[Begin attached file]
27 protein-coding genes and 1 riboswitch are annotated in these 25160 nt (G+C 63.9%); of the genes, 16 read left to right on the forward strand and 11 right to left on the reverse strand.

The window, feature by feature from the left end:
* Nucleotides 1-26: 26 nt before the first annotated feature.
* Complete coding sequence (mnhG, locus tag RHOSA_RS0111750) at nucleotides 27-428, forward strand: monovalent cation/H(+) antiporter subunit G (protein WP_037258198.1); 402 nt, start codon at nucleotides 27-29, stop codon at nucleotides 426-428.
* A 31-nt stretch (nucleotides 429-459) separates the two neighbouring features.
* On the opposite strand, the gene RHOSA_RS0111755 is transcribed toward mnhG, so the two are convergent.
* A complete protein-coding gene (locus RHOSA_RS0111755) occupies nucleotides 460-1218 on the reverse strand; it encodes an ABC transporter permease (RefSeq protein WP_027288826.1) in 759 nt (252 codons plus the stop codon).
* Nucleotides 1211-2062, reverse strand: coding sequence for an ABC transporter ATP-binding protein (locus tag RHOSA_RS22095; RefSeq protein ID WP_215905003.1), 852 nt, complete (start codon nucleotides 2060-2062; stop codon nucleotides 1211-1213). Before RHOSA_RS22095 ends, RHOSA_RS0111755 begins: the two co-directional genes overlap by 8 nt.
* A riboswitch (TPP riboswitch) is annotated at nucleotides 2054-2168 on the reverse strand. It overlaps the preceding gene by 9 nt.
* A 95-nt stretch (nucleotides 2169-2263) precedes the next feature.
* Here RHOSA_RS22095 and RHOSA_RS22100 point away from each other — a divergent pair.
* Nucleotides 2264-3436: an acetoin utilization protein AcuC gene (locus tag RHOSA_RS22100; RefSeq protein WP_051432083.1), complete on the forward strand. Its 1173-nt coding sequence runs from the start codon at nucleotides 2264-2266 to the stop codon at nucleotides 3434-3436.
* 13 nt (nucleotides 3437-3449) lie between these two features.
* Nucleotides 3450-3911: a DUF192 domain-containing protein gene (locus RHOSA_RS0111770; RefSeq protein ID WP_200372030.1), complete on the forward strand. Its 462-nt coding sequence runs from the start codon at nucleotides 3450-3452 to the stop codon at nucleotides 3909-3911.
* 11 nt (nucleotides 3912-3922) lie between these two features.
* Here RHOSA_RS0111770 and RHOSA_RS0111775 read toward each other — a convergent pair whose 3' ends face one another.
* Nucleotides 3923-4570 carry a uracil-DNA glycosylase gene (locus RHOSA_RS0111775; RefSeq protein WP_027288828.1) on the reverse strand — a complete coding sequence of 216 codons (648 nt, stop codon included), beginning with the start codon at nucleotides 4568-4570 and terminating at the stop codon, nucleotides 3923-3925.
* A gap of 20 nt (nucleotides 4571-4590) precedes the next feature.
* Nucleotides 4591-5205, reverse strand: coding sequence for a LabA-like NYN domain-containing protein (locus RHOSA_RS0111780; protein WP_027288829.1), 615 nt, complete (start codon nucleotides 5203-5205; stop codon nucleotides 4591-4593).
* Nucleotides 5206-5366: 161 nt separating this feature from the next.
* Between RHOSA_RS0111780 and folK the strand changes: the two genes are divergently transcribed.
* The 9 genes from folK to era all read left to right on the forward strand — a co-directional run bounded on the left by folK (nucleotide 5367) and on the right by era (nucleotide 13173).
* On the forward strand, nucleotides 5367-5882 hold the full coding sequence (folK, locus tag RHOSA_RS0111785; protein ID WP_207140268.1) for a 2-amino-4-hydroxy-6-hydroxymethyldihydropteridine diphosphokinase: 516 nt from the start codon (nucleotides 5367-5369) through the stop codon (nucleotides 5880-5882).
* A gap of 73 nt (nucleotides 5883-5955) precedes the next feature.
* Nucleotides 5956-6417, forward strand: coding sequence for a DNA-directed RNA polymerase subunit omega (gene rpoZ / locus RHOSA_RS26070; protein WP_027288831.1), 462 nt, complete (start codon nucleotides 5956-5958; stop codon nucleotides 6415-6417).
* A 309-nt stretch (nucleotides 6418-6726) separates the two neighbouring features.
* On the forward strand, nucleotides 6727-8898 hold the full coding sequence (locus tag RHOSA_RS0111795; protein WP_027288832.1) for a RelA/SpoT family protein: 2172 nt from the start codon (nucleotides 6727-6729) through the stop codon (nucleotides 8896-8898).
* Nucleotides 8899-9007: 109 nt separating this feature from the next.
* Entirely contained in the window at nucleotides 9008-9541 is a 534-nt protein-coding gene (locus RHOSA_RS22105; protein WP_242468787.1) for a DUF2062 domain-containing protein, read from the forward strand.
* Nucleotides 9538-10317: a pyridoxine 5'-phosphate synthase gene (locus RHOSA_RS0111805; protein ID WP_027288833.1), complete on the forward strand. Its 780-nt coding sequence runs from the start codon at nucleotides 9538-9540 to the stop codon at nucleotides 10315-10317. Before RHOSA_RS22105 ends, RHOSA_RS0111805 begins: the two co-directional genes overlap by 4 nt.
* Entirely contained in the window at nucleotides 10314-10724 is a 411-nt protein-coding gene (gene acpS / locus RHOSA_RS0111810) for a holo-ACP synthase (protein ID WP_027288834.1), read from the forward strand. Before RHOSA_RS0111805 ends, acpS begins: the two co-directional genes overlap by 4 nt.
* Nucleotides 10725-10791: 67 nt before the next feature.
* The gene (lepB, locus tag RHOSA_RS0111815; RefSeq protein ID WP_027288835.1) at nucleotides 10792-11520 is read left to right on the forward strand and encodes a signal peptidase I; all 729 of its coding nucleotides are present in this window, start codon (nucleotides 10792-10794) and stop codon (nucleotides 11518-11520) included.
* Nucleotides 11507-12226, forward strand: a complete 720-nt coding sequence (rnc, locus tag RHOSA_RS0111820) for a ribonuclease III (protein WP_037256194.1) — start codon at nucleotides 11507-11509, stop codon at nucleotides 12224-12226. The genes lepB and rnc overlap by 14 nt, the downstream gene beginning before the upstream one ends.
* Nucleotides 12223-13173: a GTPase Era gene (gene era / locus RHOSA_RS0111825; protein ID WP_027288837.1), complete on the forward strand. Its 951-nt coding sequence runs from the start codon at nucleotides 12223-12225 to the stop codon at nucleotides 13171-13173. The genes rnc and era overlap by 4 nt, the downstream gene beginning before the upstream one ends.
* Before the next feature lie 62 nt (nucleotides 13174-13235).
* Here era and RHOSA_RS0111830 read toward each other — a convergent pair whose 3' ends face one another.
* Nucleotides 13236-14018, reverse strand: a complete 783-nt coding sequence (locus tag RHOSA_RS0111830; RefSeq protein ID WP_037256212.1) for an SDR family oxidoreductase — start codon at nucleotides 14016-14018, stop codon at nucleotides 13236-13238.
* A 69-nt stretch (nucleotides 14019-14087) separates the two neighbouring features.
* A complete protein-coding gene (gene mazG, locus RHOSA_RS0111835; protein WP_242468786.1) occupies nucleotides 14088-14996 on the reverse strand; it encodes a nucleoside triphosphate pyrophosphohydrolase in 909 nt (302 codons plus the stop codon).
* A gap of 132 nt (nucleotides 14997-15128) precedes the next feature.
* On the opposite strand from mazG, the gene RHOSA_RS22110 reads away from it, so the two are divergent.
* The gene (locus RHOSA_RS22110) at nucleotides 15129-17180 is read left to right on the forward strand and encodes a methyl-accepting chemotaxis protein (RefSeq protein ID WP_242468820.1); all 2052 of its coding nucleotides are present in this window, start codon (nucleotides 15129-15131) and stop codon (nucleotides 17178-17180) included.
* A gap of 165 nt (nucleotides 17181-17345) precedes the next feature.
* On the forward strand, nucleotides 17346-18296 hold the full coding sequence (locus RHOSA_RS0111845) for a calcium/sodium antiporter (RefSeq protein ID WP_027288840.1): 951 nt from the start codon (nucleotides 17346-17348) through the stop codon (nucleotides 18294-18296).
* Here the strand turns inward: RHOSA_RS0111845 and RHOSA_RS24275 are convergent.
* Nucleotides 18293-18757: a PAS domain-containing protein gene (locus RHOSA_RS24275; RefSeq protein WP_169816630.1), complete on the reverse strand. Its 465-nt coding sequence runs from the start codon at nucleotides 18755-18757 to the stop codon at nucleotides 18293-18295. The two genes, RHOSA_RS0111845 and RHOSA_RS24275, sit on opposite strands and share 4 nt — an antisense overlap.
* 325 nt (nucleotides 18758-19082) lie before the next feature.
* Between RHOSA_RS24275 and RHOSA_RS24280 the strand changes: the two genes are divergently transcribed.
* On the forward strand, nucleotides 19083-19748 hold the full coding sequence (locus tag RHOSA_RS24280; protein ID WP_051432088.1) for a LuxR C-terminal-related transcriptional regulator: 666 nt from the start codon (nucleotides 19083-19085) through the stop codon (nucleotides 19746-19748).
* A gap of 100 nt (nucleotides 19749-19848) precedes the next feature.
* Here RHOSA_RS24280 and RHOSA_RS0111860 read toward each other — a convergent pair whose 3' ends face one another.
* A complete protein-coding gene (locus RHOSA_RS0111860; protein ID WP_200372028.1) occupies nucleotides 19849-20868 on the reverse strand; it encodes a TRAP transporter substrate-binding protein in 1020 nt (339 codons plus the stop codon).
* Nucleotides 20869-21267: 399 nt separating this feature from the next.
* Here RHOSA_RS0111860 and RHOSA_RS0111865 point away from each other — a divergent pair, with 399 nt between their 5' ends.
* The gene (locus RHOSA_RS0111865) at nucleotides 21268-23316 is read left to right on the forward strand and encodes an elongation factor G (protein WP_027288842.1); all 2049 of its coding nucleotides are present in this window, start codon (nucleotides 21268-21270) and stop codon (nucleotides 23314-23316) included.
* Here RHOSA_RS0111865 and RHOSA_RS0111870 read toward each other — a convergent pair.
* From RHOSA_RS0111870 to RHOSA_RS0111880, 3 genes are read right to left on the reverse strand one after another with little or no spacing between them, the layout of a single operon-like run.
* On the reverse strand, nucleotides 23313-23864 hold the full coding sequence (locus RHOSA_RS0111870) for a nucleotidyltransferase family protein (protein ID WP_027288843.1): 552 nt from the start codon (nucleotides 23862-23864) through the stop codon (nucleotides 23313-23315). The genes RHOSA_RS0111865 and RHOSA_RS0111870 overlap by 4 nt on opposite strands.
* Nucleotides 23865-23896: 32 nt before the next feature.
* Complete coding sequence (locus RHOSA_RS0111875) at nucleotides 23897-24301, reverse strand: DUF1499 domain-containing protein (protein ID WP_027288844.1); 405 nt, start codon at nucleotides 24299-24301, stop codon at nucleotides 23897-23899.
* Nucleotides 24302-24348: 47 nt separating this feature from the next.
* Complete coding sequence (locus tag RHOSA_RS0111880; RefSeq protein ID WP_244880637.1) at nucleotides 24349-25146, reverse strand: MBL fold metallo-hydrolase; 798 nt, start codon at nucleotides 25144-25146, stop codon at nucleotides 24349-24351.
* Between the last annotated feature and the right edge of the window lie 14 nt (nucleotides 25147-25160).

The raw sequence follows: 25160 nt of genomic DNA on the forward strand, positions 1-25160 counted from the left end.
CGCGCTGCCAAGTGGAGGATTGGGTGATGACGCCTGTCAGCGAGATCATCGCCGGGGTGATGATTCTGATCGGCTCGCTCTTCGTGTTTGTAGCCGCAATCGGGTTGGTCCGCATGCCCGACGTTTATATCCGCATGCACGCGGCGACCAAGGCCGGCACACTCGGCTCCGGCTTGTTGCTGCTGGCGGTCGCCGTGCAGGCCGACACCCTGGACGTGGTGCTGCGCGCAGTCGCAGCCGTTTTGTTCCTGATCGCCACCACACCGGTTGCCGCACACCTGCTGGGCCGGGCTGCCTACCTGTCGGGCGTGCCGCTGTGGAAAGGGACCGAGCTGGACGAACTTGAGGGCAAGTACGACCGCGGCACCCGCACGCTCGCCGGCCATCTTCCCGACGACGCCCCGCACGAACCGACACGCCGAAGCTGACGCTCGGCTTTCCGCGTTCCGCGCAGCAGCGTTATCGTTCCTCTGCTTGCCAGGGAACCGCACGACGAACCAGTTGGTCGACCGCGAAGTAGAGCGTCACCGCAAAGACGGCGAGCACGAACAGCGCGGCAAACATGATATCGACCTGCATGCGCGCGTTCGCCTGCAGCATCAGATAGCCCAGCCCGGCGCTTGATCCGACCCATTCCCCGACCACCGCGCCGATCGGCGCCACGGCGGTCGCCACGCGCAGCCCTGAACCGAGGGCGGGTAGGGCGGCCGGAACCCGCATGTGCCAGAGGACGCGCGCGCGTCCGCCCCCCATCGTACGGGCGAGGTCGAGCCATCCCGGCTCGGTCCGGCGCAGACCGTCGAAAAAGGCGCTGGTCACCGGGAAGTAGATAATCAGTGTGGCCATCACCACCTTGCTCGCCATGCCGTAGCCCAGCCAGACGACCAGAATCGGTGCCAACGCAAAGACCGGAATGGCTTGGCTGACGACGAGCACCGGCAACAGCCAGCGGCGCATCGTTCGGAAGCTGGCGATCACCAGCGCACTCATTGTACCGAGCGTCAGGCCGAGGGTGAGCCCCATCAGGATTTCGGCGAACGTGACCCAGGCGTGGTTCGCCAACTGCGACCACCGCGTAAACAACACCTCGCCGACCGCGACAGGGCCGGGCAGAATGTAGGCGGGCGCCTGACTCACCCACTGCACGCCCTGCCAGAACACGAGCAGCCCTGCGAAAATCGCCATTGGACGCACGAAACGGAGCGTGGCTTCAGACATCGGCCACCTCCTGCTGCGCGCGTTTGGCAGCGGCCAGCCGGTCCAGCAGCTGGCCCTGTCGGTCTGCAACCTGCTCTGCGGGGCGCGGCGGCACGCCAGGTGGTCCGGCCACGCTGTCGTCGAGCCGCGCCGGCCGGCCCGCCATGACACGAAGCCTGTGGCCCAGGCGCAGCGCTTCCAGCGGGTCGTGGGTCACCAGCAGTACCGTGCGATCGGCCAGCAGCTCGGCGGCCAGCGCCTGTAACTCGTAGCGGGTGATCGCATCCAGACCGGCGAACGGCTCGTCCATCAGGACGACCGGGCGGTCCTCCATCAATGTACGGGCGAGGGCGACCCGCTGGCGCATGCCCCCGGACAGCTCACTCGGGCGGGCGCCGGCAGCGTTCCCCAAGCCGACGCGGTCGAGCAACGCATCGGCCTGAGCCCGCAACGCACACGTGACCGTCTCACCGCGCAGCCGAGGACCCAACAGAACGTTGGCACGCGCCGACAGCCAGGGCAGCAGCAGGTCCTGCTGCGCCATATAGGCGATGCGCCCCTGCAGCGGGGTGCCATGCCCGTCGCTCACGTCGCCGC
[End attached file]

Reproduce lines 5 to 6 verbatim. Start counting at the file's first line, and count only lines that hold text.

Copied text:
* A 31-nt stretch (nucleotides 429-459) separates the two neighbouring features.
* On the opposite strand, the gene RHOSA_RS0111755 is transcribed toward mnhG, so the two are convergent.